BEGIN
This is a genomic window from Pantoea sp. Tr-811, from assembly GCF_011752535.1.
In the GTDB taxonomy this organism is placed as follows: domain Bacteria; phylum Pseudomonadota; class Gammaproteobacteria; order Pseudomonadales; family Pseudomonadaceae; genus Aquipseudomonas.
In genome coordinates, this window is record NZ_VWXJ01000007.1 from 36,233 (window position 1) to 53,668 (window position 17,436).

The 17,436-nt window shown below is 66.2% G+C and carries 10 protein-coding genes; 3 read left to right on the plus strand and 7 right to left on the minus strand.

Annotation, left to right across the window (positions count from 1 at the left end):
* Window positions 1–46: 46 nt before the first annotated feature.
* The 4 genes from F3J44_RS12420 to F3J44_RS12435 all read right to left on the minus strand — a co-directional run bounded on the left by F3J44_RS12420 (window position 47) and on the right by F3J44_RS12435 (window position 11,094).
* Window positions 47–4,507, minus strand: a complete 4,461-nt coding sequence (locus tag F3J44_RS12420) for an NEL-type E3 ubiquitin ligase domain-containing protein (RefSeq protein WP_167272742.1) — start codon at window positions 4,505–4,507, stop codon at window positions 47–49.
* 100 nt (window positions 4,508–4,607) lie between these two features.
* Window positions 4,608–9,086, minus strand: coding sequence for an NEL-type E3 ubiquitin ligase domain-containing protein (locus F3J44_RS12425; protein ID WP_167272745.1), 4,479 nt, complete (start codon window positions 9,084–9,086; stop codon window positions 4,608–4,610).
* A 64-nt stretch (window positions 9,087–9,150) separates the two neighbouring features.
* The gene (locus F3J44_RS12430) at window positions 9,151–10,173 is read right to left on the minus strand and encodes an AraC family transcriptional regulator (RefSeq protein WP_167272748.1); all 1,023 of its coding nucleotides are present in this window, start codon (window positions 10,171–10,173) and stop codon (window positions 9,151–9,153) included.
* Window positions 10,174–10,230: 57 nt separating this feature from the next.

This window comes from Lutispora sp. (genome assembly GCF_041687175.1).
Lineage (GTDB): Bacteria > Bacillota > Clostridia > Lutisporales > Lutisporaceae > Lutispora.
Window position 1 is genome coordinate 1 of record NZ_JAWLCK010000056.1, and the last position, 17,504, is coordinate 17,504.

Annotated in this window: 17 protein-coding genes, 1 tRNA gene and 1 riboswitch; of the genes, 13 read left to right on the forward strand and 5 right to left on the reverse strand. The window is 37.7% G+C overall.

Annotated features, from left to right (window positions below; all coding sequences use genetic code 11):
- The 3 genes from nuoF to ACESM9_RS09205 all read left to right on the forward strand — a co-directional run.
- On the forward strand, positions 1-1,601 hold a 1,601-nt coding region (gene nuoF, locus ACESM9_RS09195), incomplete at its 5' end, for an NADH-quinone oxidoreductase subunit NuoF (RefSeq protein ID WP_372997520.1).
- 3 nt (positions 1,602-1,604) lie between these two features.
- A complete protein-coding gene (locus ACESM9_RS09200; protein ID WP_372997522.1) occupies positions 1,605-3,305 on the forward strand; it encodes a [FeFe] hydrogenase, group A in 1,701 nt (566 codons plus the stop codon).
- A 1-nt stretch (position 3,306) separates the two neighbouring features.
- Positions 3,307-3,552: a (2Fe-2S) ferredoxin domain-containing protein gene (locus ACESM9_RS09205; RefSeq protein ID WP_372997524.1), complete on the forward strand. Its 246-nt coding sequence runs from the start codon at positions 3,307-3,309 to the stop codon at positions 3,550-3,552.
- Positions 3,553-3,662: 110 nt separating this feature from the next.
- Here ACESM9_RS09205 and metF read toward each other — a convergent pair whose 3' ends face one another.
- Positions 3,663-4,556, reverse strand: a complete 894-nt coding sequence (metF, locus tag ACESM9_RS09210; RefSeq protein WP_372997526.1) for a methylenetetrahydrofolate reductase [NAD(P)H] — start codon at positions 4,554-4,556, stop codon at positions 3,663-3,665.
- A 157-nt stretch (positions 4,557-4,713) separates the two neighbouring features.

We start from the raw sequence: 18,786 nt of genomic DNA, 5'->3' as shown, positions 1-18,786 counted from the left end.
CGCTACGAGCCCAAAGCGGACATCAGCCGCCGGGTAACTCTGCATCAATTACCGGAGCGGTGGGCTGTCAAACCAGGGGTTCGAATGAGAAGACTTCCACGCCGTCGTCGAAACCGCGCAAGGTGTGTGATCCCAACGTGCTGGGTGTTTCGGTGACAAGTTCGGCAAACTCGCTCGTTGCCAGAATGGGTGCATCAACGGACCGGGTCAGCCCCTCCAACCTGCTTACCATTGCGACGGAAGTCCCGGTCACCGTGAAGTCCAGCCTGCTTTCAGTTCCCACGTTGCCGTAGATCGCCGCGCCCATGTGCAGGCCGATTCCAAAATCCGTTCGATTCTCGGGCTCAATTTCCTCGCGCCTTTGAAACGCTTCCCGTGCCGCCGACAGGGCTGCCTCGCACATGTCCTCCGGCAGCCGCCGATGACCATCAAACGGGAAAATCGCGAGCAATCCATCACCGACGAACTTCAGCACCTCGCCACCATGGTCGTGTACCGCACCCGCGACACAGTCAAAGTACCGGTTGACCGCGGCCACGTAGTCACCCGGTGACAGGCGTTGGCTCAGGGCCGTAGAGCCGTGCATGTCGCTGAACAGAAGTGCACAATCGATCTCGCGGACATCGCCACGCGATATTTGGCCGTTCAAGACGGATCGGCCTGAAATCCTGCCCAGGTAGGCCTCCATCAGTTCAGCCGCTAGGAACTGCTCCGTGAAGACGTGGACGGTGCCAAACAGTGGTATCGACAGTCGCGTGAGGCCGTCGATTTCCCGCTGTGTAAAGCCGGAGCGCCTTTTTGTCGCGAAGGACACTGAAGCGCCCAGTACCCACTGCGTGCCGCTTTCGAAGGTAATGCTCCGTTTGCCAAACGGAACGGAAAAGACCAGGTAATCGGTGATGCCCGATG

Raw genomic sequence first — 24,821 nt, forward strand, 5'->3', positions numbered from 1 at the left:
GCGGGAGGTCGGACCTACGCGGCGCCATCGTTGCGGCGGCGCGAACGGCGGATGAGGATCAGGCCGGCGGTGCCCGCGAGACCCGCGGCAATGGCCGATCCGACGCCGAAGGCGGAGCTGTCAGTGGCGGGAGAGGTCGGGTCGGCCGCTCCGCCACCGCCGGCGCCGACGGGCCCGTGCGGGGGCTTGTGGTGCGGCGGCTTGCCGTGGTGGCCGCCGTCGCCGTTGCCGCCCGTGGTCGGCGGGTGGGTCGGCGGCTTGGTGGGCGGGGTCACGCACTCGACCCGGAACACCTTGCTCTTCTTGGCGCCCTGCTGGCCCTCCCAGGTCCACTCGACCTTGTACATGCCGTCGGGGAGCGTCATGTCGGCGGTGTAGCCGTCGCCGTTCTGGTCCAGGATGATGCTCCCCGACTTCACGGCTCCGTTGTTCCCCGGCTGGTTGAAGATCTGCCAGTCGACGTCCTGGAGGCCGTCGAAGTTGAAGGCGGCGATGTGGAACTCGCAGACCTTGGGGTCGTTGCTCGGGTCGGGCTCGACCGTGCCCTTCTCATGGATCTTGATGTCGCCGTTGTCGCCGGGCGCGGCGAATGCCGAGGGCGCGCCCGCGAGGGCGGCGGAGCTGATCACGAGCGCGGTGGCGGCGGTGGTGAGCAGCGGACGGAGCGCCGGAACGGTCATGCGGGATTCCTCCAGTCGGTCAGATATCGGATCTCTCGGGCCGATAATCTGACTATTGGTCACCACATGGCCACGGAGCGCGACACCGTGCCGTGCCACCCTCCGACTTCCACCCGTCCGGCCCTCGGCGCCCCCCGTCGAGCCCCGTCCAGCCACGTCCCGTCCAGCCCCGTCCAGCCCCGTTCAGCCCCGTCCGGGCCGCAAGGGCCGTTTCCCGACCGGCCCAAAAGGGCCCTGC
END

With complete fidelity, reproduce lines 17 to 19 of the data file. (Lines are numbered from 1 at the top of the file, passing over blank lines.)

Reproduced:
Annotated in this window: 17 protein-coding genes, 1 tRNA gene and 1 riboswitch; of the genes, 13 read left to right on the forward strand and 5 right to left on the reverse strand. The window is 37.7% G+C overall.

Annotated features, from left to right (window positions below; all coding sequences use genetic code 11):
- The 3 genes from nuoF to ACESM9_RS09205 all read left to right on the forward strand — a co-directional run.